Some effective questions:

  • What’s working?
  • What causes it to work?
  • What ways can we adjust and use that approach?
  • What excites you about what you heard?
  • What can I do to improve the situation?

Some ineffective questions:

  • Why did you do that?
  • Why are you not cooperating?
  • Why don’t you try this instead?
  • Why are your results so low?
  • Is that a priority?
  • What are the barriers we face?

Powerful cycle
In every meeting, the room is full of short attention spans, unique controlling concerns, and awesome information processing power. Think about it— people come to a meeting from many different places and are thinking of a thousand different things:

  • “Why am I in this meeting?”
  • “I could be checking my email.”
  • “What will I make for dinner tonight?”
  • “Did I remember to tell that person about ...?”

You need to manage the attention and mindset in the room. You want to create a conversation of the whole with the powerful cycle. The powerful cycle:

  • Framing
  • Short talk
  • Processing
  • Sharing
  • Acknowledging

A powerful cycle takes about 30 minutes. I look at what I want to accomplish in a meeting and try to create a powerful cycle for each topic/agenda item.

The powerful cycle starts with framing the topic through an effective question that tells the group what work needs to be done.

The short talk is a focused presentation of information needed to understand the work at hand.

Once the group knows the question and has heard the information they need to do the work, I then get the group working. I engage them to process the information to answer the question. Depending on the size of the group, I may have them process in pairs or small groups.

Sharing occurs when the groups share what they have processed with the whole room. Acknowledging occurs when there is discussion about the sharing. I ask the whole room to respond to what they heard from the smaller groups. I have them identify what excites them and decide what it would take to make the things they identified happen.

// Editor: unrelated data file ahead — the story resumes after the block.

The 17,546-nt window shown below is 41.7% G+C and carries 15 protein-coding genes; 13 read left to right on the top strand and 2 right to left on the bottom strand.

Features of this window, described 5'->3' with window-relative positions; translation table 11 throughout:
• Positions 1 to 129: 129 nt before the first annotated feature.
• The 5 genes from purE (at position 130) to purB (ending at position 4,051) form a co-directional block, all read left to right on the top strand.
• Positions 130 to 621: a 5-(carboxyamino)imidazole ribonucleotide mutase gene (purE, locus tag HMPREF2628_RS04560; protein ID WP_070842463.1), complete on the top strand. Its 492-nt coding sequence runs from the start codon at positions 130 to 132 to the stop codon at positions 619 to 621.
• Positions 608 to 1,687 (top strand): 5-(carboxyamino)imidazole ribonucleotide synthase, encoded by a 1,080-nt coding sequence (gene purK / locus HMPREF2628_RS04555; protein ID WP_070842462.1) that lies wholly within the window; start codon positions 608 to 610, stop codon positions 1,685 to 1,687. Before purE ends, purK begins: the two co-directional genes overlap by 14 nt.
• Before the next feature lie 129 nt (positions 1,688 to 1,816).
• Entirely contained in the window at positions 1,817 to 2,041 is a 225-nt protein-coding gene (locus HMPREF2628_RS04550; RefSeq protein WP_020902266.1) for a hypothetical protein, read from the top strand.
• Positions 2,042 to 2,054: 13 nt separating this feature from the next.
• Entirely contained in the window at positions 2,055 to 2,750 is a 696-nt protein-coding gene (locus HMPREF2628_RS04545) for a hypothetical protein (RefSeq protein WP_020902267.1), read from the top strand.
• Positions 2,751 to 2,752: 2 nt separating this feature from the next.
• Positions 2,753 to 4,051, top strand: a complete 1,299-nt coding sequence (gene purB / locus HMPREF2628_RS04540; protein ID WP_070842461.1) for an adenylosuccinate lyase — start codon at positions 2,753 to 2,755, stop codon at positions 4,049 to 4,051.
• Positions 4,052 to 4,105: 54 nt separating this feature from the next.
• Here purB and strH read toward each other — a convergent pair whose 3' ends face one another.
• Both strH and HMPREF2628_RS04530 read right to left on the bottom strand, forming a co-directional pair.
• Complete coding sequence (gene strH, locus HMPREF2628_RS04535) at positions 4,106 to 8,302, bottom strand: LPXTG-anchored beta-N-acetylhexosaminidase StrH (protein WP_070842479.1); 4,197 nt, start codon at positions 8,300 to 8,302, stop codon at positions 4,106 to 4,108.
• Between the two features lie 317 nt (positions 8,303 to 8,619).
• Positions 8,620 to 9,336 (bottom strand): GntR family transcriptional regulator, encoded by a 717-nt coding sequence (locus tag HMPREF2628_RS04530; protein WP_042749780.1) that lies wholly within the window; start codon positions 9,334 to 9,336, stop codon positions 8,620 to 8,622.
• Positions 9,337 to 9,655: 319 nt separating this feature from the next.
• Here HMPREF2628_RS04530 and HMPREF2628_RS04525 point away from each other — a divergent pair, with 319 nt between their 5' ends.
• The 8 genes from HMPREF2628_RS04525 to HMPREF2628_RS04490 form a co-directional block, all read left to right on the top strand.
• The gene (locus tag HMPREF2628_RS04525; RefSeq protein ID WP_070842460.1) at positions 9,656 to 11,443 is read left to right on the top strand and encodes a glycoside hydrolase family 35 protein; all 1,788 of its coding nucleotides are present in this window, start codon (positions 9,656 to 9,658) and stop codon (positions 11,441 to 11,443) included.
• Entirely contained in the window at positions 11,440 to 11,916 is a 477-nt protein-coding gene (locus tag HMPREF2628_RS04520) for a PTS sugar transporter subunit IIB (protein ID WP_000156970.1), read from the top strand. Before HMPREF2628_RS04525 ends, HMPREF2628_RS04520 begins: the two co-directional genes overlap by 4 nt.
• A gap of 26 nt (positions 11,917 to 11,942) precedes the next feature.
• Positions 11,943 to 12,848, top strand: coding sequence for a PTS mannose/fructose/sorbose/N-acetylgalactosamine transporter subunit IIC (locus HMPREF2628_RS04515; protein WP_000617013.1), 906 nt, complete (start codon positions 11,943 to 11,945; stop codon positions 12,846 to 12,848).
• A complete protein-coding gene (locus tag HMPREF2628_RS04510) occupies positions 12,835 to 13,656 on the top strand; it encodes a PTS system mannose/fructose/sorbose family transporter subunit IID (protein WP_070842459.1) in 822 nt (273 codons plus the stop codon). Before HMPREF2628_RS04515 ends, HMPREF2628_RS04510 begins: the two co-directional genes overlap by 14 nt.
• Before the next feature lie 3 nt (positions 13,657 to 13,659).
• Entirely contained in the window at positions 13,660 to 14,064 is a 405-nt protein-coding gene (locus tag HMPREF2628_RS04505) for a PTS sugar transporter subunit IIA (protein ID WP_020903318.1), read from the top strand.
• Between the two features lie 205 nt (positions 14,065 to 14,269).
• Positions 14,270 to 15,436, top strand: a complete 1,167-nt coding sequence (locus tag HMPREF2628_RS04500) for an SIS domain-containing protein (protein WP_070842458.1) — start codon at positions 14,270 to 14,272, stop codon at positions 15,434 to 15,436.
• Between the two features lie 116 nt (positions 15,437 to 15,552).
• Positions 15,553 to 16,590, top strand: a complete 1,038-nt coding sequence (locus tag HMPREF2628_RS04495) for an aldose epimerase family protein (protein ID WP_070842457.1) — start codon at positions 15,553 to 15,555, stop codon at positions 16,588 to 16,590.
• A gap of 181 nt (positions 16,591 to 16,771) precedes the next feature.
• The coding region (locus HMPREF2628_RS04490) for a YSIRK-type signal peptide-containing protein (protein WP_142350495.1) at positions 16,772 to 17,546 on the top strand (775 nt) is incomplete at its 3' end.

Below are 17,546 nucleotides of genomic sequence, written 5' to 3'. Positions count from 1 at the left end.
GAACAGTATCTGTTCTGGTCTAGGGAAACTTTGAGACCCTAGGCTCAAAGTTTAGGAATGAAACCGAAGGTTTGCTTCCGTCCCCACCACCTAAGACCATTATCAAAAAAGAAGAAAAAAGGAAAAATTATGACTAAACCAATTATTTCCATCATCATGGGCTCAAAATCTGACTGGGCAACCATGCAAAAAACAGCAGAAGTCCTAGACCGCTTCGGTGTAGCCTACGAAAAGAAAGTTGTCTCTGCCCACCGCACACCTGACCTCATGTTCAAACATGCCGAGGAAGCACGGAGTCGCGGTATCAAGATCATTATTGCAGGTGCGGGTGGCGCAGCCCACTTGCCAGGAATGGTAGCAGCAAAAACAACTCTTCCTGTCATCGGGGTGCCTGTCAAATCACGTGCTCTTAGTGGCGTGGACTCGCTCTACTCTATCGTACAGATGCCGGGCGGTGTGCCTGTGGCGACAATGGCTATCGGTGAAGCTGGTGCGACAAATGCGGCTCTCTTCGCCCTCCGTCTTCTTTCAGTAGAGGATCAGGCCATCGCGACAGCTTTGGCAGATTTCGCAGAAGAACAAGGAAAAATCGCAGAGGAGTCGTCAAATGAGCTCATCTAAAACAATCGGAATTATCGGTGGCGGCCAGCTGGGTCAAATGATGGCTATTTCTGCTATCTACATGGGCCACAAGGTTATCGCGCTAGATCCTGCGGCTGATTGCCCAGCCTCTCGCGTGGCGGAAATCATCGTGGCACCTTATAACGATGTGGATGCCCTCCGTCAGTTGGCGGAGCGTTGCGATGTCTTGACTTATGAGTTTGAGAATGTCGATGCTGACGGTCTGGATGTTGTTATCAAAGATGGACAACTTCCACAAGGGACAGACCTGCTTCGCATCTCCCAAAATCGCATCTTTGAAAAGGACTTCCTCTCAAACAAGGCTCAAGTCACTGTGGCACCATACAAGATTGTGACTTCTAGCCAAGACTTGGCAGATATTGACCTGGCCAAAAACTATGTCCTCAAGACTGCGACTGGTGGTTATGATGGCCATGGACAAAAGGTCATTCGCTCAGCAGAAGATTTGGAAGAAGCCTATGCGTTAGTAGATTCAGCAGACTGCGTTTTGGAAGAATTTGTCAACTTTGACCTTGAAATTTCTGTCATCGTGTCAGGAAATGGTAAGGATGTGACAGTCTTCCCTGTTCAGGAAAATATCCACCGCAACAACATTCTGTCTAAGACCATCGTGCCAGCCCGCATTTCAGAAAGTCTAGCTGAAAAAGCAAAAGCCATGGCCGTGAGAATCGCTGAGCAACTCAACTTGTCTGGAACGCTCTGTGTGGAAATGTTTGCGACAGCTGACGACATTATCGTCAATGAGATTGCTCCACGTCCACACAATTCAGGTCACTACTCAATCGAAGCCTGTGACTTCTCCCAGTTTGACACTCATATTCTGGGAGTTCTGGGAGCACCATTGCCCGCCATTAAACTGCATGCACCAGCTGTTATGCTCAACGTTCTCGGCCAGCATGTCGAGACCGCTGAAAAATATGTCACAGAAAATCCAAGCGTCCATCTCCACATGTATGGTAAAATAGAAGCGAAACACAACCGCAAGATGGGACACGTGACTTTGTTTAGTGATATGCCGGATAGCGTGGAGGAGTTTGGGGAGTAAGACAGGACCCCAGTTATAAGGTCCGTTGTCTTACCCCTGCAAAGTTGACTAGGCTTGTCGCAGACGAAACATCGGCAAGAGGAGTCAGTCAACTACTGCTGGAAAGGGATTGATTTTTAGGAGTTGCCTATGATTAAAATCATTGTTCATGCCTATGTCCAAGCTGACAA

I always end the cycle recognizing the contributions and celebrating the success.

A powerful cycle gets everyone involved.

Requests and offers
As a leader of a meeting, you need to speak like a leader. Leadership speech acts include:

  • Declarations: Statements that are true as spokenand cannot be judged
  • Assertions: Statements about fact that can be tested
  • Effective questions
  • Requests and offers: Create the future, in the moment – Generate commitments
  • Commitments: A promise to deliver something by a given date – Defined, measurable, and time limited • “Yes, and ...”
  • Acknowledgements When leading a meeting, tell your leadership story. Engage those in the meeting. Make requests and offers.

Closing—leaving in action
As you close your meeting, tell attendees about the work they have done in the meeting. Remind them of the effective question the meeting was running on. Review the powerful cycles that occurred. Ensure that EVERY attendee leaves in action with a commitment. Don’t be romanced by the energy in the room. Be specific on who is doing what and by what date.

I have had people write down and turn in their commitments before they leave the meeting. Another effective technique is to have people stand and state their commitment out loud to the group.

We spend a lot of time in meetings. Make sure that your meeting time is focused, effective, productive, and fun! 


This is an excerpt from a member only article. To read the article in its entirety, please login.